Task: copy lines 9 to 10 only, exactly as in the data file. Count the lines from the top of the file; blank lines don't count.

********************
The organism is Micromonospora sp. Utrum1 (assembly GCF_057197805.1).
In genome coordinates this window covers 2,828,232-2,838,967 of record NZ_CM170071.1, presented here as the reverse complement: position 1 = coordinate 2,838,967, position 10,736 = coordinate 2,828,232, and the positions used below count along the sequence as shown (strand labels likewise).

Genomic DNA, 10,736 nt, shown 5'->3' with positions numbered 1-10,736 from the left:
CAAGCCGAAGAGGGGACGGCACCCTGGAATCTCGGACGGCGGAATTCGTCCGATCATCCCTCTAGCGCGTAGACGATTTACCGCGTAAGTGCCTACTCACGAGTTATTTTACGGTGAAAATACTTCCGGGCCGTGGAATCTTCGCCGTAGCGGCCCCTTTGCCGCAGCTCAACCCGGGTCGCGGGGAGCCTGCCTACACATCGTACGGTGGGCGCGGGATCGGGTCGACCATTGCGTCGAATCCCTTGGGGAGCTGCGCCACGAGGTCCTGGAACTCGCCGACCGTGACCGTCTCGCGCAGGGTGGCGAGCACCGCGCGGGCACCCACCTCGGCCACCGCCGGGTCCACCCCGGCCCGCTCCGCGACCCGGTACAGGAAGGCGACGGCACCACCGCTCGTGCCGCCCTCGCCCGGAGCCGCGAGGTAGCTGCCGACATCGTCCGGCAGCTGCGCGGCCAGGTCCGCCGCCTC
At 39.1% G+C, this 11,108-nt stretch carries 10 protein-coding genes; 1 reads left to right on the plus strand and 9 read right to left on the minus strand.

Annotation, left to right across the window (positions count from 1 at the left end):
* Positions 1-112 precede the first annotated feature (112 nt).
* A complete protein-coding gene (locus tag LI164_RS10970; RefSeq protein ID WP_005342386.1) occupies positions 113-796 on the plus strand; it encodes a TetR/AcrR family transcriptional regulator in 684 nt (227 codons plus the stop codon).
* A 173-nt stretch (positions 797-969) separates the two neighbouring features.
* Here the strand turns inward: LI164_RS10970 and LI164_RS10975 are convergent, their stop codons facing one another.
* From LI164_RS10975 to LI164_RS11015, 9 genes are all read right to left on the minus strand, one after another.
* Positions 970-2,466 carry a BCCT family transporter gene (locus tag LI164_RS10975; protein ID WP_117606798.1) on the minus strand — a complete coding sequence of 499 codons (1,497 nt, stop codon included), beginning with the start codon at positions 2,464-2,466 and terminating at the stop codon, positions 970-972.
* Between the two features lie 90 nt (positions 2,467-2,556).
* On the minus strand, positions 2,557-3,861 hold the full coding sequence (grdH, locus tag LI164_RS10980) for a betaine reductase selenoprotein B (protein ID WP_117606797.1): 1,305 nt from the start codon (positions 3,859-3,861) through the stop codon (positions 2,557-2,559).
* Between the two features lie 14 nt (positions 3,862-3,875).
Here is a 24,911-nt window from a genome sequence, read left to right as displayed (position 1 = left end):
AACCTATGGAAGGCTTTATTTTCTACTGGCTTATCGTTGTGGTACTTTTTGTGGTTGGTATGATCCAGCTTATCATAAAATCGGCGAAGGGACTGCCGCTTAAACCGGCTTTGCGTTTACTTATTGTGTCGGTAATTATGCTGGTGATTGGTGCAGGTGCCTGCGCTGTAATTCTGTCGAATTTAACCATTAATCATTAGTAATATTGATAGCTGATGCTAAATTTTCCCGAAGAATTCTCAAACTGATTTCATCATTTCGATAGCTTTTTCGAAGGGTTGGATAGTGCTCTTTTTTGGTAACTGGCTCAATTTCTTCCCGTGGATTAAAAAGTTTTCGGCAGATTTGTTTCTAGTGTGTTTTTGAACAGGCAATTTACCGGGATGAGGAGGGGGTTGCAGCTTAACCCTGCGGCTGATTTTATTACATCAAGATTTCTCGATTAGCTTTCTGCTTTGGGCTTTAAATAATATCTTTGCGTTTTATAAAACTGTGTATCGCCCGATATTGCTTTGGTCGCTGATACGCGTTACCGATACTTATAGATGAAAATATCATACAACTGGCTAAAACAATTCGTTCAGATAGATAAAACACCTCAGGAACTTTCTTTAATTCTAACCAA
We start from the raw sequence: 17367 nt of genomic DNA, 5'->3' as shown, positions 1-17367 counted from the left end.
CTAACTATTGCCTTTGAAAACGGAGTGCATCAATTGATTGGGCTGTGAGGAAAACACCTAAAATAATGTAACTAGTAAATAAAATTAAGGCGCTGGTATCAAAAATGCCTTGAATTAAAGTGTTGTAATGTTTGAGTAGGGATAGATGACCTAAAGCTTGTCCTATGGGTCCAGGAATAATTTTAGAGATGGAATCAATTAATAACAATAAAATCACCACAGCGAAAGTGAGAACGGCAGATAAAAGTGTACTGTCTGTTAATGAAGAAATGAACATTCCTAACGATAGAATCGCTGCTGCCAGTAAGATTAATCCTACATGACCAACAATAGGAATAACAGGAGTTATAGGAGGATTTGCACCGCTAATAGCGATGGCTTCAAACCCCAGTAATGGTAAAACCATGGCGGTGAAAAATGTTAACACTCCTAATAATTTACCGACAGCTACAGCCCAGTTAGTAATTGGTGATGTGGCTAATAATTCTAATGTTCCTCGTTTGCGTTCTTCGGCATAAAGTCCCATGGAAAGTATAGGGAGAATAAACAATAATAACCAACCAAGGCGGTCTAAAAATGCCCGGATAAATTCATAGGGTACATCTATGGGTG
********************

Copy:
* A 173-nt stretch (positions 797-969) separates the two neighbouring features.
* Here the strand turns inward: LI164_RS10970 and LI164_RS10975 are convergent, their stop codons facing one another.